I was truly gutted, as the hard graft carried out by everyone involved, pushing their limits to get the car done, suddenly became insignificant. It was a massive let down at what should have been the best point in the project. Dejected, I spoke with Spike and arranged to have the car transported back to my workshop. In truth, while the car was indeed ‘show ready’, it wasn’t 100% finished, so 2020 became the year I got the car road ready and running great. To say I was nervous when the big day for the first drive arrived in April would be an understatement, but that soon turned to elation as I increased the engine rpm and the boost of that big Garrett turbo started to come in. Wow! What a rush. So, how does she drive? Well, first of all let me stress this is a street-driven show car, it doesn't get trailered anywhere. I also use it at weekends for the occasional adrenaline rush and can honestly say she is fantastic, and drives lovely. Thanks to Marco’s chassis set up, I can let go of the wheel at speed and she tracks straight as an arrow.

I've owned and driven big capacity, IDA-powered VWs in the past, but this feels entirely different with the turbo. It’s seriously quick, and pulls through the stock gear ratios like it’s a close ratio ’box.

On top of that, the paint glistens, falling from highs to lows as the sun passes over the curves of the body, and the combination with the gold is just perfect in my eyes.

As many people seemed to want to know what it would do on the quarter mile, at Bug Jam ’22 I put it to the test. The lights go green and I'm in no rush to get off the line as I knew it would just spin the tyres. But once rolling, I'm on it, foot buried to the floor and pumping with adrenalin. It was all over pretty quick, but I'm suddenly taken back to 1996 when I last blasted the car up the track at Santa Pod.

So, her time for all to see… 12.8 second at 102mph. Best of all though, I drove it there, raced it, showed it, won a trophy and then drove it home. In my opinion, that is the true spirit of owning a fast road VW. This car will be with me forever and will continue to evolve over the years ahead. This winter I’ll change the old Scat shifter for something higher and closer to the steering wheel, and the engine is coming out for a winter check over and freshen up as needed. I’ve got water / methanol injection to go on it to help push the inlet charge temperature down a little in search of some ‘free’ power, and it could definitely do with some stickier tyres. I might modify the exhaust a bit too, just to make it a little quieter. Other than that, I just intend to drive it.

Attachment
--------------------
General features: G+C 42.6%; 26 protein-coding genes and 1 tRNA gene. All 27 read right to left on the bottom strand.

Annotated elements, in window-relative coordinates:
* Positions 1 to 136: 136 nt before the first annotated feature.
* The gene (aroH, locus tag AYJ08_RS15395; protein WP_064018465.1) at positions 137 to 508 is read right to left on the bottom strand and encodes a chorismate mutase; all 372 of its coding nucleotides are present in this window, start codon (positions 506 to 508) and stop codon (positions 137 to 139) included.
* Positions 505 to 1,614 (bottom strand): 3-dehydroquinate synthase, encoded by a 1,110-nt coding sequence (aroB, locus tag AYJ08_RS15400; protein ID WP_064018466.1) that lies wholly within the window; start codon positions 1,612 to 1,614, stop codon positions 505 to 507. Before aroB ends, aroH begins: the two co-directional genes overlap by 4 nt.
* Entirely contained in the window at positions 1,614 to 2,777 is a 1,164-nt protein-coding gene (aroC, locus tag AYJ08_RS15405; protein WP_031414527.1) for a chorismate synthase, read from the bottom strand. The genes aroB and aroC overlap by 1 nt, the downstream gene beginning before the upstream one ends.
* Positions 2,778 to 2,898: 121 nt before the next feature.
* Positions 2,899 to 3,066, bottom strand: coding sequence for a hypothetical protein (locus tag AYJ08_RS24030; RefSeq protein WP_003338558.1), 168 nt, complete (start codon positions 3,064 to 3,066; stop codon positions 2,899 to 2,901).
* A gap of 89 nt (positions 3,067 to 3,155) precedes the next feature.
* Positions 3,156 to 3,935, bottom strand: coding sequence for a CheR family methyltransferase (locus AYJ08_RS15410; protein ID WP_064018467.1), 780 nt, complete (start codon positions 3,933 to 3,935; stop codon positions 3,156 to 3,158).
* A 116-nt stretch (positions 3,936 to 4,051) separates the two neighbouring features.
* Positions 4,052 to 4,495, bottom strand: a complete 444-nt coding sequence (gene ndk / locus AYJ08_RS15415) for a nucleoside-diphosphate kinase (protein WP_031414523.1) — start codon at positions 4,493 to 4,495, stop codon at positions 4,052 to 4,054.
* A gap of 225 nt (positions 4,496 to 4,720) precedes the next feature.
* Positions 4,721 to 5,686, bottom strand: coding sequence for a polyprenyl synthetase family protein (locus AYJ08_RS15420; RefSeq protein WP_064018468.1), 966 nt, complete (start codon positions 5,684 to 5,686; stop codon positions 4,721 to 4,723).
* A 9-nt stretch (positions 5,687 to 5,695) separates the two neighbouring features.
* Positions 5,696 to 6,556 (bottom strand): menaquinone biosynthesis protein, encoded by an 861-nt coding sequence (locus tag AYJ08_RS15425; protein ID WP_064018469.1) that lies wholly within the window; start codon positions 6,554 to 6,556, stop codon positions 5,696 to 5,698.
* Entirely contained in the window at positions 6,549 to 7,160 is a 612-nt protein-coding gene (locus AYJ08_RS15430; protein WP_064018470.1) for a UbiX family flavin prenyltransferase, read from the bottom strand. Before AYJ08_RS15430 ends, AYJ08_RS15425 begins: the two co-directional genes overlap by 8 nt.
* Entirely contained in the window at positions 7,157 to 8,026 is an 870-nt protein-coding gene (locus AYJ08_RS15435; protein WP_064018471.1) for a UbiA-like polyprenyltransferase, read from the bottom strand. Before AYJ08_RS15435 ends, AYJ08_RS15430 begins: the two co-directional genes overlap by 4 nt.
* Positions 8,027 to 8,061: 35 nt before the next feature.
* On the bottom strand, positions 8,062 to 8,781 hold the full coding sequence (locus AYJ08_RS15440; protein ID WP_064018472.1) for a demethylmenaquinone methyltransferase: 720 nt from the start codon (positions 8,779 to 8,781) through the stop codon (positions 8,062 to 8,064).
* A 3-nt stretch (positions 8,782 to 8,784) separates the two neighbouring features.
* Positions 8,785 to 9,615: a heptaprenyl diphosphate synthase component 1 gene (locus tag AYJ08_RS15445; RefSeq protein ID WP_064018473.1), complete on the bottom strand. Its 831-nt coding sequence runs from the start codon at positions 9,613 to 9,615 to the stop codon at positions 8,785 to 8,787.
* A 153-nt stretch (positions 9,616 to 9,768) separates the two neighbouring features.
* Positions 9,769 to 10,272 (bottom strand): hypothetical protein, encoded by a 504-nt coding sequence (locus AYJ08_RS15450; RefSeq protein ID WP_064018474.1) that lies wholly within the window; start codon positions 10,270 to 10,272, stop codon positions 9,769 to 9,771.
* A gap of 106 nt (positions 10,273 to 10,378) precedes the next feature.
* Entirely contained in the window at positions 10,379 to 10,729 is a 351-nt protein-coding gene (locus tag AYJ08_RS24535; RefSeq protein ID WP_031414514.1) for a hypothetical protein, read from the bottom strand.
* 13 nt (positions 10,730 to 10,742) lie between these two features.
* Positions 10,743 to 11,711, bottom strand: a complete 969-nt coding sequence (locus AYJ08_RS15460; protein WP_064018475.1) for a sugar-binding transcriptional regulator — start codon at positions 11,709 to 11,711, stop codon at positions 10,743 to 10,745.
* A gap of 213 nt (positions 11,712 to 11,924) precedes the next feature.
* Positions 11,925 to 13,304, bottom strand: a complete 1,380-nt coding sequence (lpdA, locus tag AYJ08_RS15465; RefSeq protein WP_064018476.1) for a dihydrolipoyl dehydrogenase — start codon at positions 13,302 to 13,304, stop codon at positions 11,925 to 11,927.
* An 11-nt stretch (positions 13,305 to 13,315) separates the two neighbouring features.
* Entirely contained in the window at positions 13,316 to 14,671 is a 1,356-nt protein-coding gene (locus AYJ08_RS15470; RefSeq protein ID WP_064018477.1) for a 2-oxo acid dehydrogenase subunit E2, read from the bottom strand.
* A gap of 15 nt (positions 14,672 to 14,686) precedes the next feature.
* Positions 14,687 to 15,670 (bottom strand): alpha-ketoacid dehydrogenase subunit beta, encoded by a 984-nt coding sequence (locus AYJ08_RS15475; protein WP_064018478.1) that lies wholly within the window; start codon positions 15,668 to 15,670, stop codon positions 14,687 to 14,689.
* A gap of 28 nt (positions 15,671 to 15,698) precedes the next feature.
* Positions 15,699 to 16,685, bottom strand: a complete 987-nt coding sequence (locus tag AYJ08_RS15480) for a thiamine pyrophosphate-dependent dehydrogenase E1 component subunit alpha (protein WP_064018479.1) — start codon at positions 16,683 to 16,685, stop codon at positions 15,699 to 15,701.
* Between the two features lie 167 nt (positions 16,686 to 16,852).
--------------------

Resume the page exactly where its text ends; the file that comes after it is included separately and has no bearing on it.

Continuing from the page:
" I'm suddenly taken back to 1996 when I last blasted it up the track at Santa Pod"
  • SHOUT: Andy 'Spike' Finch for managing the restoration and working with me to fulfil my dream; all at Spikes Vintage Restorations for the truly awesome paint and body assembly; John Brewster for his expert metalwork, attention to detail and advice; Marco de Waal for the first class work on the ’pan, fitting the body and being by my side when we started the motor; Raimond Verlaan for installing the engine harness and ancillaries; Stefan Rossi for such an awesome engine and support in developing it further; Matthias Krenzer for his amazing work on the rims; Michael Moos for the superb Dogback beam; Stephen Thirkettle at 13 Stitches for his stunning work on the interior; Iain Burns for the supply and fitment of the wiring harness; Mark Way for his support and for getting the engine over to Holland; my lovely wife, Nong, who supported me throughout this project; and finally, my late father who gave me so much inspiration, and for setting me the challenge to ‘get that old banger back on the road.’ Miss you dad.
«With the finish line in sight, a decision was made to enter the car for the 2020 VolksWorld Show»